State Department inspector general becomes the latest watchdog fired by Trump
(CNN) -- President Donald Trump on Friday fired State Department Inspector General Steve Linick, the latest in a series of dismissals of independent government watchdogs that have come in the wake of the President's acquittal on articles of impeachment earlier this year.
Trump announced his intent to remove Linick on Friday, yet another late-night firing of an inspector general as the media's attention was focused on the coronavirus pandemic that has claimed the lives of more than 87,000 Americans. The dismissal drew immediate condemnation from top Democrats who accused the President of engaging in a pattern of retaliation against public servants charged with oversight of his administration.
"It is vital that I have the fullest confidence in the appointees serving as Inspectors General. That is no longer the case with regard to this Inspector General," Trump said in a letter sent late Friday to House Speaker Nancy Pelosi.
The letter states that Linick's firing, first reported by Politico, will take effect in 30 days unless members of Congress intervene to pressure or convince the President to reverse course.
But the chances of that happening appear slim given the fact that Trump has now fired multiple inspectors general following his Senate acquittal in early February, including the late-Friday dismissal of the intelligence community watchdog Michael Atkinson, who told Congress about the whistleblower complaint that kick-started the impeachment process.
CNN has also previously reported that the President has long been fixated on ridding his administration of government watchdogs he views as Obama loyalists and now appears to be working toward achieving that goal.
Not long after Linick's firing was announced, the chairman of the House Foreign Affairs Committee said Linick had opened an investigation into Secretary of State Mike Pompeo.
"I have learned that the Office of the Inspector General had opened an investigation into Secretary Pompeo," Democratic Rep. Eliot Engel said in his statement denouncing the firing. Engel did not provide any further details about the scope of this investigation or how he learned about it.
A State Department source confirmed Saturday that there is an investigation into the alleged improper use by Pompeo of a political appointee, but the source was unsure when the investigation began.
Requests for comment from the State Department regarding the investigation revealed by Engel were not returned Friday evening. Engel's office declined to provide further details about his statement regarding an investigation.
Sarah Breen, the State Department's Office of Inspector General director of communications, told CNN in an email, "We cannot confirm or deny the existence of any specific investigation."
The inspector general investigation Engel referenced centers around possible misuse of a political appointee at the State Department to perform personal tasks for Pompeo and his wife, a Democratic congressional aide with knowledge of the investigation told CNN.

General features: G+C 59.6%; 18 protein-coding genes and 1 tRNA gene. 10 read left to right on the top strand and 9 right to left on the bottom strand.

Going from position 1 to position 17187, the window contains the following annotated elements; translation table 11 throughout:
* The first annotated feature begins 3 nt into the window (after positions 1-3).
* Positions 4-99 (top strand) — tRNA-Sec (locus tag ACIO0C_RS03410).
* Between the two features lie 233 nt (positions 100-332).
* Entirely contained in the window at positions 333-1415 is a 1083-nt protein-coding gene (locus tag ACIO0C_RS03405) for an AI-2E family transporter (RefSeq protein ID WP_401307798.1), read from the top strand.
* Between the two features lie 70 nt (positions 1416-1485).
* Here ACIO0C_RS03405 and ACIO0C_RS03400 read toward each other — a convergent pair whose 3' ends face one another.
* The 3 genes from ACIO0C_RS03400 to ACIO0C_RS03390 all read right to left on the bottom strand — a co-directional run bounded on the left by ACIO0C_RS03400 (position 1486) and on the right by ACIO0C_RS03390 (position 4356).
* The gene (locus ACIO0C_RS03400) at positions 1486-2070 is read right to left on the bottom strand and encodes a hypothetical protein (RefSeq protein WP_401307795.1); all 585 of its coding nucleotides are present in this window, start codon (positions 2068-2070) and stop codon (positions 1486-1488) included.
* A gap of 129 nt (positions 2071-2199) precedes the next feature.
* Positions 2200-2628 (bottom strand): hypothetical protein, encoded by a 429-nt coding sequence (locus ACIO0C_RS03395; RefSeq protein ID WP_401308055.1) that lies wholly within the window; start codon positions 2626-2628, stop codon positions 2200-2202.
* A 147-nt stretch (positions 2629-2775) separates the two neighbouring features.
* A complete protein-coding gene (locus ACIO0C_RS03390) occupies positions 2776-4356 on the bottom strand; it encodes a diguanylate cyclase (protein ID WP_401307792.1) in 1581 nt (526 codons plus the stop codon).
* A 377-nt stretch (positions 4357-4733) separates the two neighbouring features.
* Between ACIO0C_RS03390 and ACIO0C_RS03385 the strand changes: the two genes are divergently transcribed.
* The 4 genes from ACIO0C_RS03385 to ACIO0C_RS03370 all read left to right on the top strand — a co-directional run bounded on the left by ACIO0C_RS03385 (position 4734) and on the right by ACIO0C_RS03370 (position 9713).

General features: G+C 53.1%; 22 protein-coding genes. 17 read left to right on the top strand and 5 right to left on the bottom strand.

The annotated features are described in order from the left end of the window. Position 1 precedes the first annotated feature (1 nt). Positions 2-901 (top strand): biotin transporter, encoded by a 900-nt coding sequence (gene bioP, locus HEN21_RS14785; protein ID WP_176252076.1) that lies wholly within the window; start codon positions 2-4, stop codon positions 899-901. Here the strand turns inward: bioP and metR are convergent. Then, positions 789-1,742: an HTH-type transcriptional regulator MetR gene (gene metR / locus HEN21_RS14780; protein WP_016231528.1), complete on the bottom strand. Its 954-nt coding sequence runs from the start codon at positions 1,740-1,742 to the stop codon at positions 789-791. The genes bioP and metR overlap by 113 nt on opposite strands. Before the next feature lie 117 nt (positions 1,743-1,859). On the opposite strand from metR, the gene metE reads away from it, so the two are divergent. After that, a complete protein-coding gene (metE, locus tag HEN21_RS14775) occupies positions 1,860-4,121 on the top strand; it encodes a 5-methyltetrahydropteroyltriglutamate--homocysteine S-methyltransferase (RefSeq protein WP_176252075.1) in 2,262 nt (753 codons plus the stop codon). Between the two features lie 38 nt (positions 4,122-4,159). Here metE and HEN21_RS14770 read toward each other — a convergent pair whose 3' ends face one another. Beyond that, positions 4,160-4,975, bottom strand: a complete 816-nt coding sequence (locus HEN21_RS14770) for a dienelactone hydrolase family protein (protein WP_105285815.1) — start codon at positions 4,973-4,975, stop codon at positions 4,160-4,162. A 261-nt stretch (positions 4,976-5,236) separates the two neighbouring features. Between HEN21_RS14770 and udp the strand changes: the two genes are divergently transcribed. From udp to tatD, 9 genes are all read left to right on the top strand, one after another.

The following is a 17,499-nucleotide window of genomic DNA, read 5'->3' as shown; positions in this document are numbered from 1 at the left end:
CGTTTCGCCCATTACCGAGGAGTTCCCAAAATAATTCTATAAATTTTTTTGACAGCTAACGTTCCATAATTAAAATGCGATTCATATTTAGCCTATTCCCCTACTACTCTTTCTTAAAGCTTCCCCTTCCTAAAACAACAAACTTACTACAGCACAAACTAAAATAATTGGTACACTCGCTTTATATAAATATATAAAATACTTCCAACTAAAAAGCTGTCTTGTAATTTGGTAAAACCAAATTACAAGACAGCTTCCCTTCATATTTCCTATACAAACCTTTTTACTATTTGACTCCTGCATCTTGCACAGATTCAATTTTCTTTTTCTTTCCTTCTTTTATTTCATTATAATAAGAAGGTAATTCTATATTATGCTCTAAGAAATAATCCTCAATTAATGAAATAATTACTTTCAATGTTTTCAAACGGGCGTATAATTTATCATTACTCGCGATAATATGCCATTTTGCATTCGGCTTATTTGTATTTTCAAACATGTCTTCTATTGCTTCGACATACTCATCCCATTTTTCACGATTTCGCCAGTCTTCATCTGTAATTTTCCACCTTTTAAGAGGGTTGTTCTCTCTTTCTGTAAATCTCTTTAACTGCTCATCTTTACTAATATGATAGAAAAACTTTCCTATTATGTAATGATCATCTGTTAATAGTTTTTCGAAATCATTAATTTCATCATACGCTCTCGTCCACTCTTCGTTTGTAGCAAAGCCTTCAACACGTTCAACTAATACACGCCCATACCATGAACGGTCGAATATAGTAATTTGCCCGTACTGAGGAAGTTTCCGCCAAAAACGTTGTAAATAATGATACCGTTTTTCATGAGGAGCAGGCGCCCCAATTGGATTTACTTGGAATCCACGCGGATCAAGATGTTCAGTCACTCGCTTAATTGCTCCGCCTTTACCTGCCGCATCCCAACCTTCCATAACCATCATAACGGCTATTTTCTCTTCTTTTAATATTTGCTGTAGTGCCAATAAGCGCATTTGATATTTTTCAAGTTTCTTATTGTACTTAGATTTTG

A source close to Linick told CNN the allegation raised by the Democratic aide had previously been brought to Linick's office but was not aware of an official investigation being opened into the matter.
A senior State Department official confirmed that Pompeo made the recommendation that Linick be removed, but the official did not know the reasons why.
Engel's revelation of an investigation into Pompeo opened by Linick shows the seriousness of a surprising move that mirrors the Friday dismissal of Atkinson last month.
Trump's attacks on oversight
The firing comes as Trump continues his attacks on internal government oversight. The President has shown repeated hostility to any independent scrutiny from within the government, often targeting officials he sees as holdovers from President Barack Obama's administration or part of the so-called "deep state," which he believes is aligned against him.
In addition to firing Atkinson, Trump also recently removed the acting inspector general for the Defense Department, Glenn Fine, from his post as chairman the Pandemic Response Accountability Committee tasked with overseeing $2 trillion in emergency coronavirus funding.
Linick, who was first appointed as an inspector general by Obama, had a small role in the impeachment inquiry.
Linick gave a private briefing to bipartisan staff from eight House and Senate committees and gave them documents that the State Department had received from Trump's private attorney Rudy Giuliani. The documents included unfounded allegations of wrongdoing against Biden and former US Ambassador to Ukraine Marie Yovanovitch. By doing this, he broke ranks with State Department leadership who vowed not to cooperate with the investigation.
A State Department spokesperson confirmed Linick's dismissal and said that Ambassador Stephen Akard, an ally of Vice President Mike Pence, will take on the role. Akard's ties to Pence, which date back to when he worked under then-Indiana Gov. Pence as the head of the Indiana Economic Development Corporation, have previously rankled former diplomats who see him as a part of the politicization of the State Department.
"On September 11, 2019, Ambassador Akard was confirmed by the Senate, 90-2, to lead the Department's Office of Foreign Missions and we look forward to him leading the Office of the Inspector General," a State Department spokesperson said. Akard is a former career Foreign Service Officer who served as a special assistant in the Executive Secretariat, as a political officer and general officer at Embassy Brussels, and served as a consular officer at the US Consulate General in Mumbai.
The decision to choose Akard as his successor was done in consultation with his management team, but Pompeo ultimately made the decision, the official said.
"This is scary and completely unexpected," a separate State Department source close to Linick told CNN.